"The best compliment to children or friends is the feeling you give them that they have been set free to make their own inquiries, to come to conclusions that are right for them, whether or not they coincide with your own." ~ Alistair Cooke (British/American Journalist & Broadcaster)
Never, in a million years, did I see myself working with "troubled teens." In fact, I avoided working with the teenage population for my entire career (minus almost four years now). After completing my MSW and then subsequently being unemployed for six months (due to a lack of french language skills)....I would have likely taken any job that was offered to me. Never being unemployed before....the first two to three weeks were amazing, followed by the next five months of life being pretty shitty and involving racking up even more debt. How I landed the job I currently have with zero experience in working with adolescents is beyond me. My supervisor has told me that she saw something in me that I didn't even see in myself. I'm glad she did.
My initial thought: teenagers....how hard could it really be? As it turns out, really, super-duper hard.
To clarify, the kids I work with aren't your average "troubled teenagers" who argue over not having a good enough cell phone or kick and scream about designer jeans or curfews. The kids I work with would absolutely love to have problems that benign. To provide a brief description, the youth I work with have mostly been in the care of The Children's Aid Society for quite a number of years and, almost entirely have the worlds most fucked up parents (in North America anyways). These are the children of addicted parents, of parents who abuse and neglect and who shove away instead of holding close. Most often, the kids I work with - their parents were exactly where they were years earlier, because their parents weren't much better. The intergenerational issues are omnipresent and generation upon generation of families are functioning poorly and struggling with the same issues over decades. By the time these kids end up on my doorstep, they are super messed up individuals who have no understanding of appropriate love and limits. They are totally out of control and, most often, they have been through every placement available and finally someone has clued in that they need more than a place to rest their head at night and, therefore, they are sent to treatment. That's where I come in.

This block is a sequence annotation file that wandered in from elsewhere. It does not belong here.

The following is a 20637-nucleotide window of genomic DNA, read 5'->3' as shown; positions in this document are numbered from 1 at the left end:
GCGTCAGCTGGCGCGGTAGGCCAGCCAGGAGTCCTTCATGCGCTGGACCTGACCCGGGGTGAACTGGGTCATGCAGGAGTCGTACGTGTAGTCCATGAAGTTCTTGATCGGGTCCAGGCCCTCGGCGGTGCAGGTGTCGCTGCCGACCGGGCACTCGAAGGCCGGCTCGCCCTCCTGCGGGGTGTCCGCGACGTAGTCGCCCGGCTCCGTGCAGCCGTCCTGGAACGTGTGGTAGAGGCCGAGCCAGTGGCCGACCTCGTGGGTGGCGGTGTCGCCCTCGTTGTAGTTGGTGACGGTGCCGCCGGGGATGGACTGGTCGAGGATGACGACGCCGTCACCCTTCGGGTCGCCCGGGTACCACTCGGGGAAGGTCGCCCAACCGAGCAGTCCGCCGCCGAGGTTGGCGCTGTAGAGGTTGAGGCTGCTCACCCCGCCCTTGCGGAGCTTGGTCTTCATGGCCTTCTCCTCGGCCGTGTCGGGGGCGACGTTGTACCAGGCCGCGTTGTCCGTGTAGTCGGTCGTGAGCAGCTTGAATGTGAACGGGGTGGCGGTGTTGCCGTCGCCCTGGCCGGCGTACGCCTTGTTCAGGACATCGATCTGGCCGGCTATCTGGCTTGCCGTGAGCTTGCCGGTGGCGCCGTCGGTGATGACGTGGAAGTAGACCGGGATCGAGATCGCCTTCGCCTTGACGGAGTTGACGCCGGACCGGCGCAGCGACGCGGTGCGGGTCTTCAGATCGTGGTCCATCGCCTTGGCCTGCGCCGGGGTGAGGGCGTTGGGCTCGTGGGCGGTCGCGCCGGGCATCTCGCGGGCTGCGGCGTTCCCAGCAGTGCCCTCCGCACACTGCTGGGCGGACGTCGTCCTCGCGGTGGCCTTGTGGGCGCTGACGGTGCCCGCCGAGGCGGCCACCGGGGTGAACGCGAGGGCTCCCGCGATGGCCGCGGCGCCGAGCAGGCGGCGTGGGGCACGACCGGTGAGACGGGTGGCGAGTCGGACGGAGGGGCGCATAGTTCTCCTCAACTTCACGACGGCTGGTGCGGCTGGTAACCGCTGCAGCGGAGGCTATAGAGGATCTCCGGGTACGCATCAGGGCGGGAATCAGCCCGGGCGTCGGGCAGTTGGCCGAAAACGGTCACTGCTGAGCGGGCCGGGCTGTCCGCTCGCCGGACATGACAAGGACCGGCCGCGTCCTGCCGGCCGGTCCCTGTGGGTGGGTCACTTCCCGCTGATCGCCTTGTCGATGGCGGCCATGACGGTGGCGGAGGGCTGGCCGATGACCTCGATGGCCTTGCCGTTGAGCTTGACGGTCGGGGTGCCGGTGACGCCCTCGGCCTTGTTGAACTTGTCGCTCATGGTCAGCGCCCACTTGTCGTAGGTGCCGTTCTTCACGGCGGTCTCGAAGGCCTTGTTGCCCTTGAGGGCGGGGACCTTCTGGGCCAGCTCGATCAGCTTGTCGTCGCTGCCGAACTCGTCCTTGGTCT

I've been working for the same agency for just over three and a half years now and my role within that agency is primarily to provide therapy to youth and their families. There's a lot more to it than that but, I want to focus these entries on the kids and what I learn from them. Yes....what I learn from them. What they teach me about life and love and the world is far greater than I could ever offer them in their one-hour session, once a week. The youth in our programs live with us (not me, within the agency itself) as we provide residences in the community, most of which can house seven to eight youth at a time. In general, they stay with us anywhere between nine to twelve months to receive treatment - and, almost always - they do not want to be there (at least initially). Providing therapy to young people who generally don't want it makes my job challenging and I have become uber creative as a result.